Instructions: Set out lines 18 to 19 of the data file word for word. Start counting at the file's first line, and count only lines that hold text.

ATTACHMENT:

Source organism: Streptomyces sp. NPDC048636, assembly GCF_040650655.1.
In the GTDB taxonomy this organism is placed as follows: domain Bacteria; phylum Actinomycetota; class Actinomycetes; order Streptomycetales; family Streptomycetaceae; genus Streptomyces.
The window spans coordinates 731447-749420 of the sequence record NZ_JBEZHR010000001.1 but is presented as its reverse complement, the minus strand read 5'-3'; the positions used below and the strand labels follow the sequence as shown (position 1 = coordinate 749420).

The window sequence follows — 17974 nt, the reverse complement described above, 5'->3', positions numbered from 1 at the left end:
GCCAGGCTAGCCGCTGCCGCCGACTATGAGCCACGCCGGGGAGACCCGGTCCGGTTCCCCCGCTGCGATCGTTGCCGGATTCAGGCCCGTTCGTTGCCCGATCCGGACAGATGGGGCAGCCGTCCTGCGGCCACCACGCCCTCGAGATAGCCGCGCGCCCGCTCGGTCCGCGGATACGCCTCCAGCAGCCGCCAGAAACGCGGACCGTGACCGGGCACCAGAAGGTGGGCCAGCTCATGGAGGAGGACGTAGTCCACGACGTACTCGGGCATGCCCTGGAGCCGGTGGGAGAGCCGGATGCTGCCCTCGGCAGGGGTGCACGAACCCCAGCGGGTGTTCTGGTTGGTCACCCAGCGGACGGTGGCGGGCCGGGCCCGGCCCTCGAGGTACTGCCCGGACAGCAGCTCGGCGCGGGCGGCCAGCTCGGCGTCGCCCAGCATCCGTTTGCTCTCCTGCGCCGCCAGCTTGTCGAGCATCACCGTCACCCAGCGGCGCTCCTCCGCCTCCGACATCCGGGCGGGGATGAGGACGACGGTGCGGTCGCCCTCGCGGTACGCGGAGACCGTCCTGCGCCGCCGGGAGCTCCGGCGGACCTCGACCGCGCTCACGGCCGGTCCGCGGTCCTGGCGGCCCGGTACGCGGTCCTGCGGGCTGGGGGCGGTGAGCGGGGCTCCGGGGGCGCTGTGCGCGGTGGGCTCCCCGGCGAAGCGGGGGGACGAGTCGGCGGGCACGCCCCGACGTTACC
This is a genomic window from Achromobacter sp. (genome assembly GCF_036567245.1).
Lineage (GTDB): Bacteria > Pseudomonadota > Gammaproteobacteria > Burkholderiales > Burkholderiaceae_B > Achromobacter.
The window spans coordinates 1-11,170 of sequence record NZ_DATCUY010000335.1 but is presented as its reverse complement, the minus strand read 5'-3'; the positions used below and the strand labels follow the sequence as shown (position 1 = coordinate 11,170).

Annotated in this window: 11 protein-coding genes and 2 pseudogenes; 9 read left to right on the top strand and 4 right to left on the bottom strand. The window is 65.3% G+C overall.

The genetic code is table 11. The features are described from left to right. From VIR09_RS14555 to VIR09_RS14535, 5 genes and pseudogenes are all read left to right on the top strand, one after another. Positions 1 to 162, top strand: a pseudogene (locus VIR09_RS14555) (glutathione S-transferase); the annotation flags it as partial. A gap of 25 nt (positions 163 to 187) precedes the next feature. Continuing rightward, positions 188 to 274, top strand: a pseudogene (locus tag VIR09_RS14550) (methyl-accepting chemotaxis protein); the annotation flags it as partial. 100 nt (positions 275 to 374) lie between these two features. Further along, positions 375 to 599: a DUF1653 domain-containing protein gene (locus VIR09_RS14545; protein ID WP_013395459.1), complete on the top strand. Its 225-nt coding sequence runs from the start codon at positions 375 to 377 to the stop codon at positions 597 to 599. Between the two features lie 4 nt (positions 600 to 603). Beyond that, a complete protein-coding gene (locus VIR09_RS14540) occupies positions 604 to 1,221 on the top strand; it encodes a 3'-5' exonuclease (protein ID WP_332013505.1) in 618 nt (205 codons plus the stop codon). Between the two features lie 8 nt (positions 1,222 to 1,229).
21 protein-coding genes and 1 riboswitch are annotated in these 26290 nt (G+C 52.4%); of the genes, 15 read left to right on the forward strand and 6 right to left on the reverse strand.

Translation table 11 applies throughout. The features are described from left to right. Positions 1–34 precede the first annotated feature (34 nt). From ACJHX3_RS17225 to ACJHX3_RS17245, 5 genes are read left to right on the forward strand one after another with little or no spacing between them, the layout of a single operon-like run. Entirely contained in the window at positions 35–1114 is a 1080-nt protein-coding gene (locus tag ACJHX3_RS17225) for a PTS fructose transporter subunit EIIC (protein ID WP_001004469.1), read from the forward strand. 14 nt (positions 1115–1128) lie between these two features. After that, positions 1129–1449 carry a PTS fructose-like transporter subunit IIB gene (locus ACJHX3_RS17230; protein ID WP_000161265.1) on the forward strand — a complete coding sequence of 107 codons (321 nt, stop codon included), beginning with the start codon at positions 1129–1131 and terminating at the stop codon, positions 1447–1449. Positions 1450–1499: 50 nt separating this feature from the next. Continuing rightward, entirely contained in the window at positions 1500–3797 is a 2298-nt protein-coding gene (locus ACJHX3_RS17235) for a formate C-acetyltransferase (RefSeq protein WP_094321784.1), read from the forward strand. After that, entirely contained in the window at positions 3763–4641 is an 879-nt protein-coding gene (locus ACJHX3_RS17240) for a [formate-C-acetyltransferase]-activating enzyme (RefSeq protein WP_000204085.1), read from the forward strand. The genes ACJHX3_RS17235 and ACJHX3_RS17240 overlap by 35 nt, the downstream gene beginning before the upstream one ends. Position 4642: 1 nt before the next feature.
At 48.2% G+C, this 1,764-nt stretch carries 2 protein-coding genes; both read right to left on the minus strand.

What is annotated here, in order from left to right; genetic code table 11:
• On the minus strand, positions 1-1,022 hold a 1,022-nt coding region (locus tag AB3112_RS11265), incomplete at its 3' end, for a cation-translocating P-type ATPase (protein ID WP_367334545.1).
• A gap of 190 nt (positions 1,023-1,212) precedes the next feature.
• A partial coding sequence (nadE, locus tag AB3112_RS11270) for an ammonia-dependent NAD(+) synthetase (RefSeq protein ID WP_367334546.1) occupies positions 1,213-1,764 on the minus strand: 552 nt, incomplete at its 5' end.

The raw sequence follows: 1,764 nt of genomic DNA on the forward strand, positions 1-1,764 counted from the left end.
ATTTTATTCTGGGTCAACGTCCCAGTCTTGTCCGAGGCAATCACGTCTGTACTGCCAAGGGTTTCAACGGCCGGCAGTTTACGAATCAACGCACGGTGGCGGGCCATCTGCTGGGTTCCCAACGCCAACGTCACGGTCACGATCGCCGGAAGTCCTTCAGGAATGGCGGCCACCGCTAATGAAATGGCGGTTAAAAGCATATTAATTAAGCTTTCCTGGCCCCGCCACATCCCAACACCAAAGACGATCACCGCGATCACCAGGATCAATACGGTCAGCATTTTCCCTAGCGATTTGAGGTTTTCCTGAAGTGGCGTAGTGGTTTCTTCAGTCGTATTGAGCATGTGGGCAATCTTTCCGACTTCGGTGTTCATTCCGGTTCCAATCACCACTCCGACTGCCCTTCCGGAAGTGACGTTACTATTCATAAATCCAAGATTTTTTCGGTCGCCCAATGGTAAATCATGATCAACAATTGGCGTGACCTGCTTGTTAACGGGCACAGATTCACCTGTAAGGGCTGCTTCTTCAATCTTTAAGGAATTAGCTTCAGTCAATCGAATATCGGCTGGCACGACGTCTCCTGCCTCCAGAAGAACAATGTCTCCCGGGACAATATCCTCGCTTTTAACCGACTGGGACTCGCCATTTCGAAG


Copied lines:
The raw sequence follows: 1,764 nt of genomic DNA on the forward strand, positions 1-1,764 counted from the left end.
ATTTTATTCTGGGTCAACGTCCCAGTCTTGTCCGAGGCAATCACGTCTGTACTGCCAAGGGTTTCAACGGCCGGCAGTTTACGAATCAACGCACGGTGGCGGGCCATCTGCTGGGTTCCCAACGCCAACGTCACGGTCACGATCGCCGGAAGTCCTTCAGGAATGGCGGCCACCGCTAATGAAATGGCGGTTAAAAGCATATTAATTAAGCTTTCCTGGCCCCGCCACATCCCAACACCAAAGACGATCACCGCGATCACCAGGATCAATACGGTCAGCATTTTCCCTAGCGATTTGAGGTTTTCCTGAAGTGGCGTAGTGGTTTCTTCAGTCGTATTGAGCATGTGGGCAATCTTTCCGACTTCGGTGTTCATTCCGGTTCCAATCACCACTCCGACTGCCCTTCCGGAAGTGACGTTACTATTCATAAATCCAAGATTTTTTCGGTCGCCCAATGGTAAATCATGATCAACAATTGGCGTGACCTGCTTGTTAACGGGCACAGATTCACCTGTAAGGGCTGCTTCTTCAATCTTTAAGGAATTAGCTTCAGTCAATCGAATATCGGCTGGCACGACGTCTCCTGCCTCCAGAAGAACAATGTCTCCCGGGACAATATCCTCGCTTTTAACCGACTGGGACTCGCCATTTCGAAG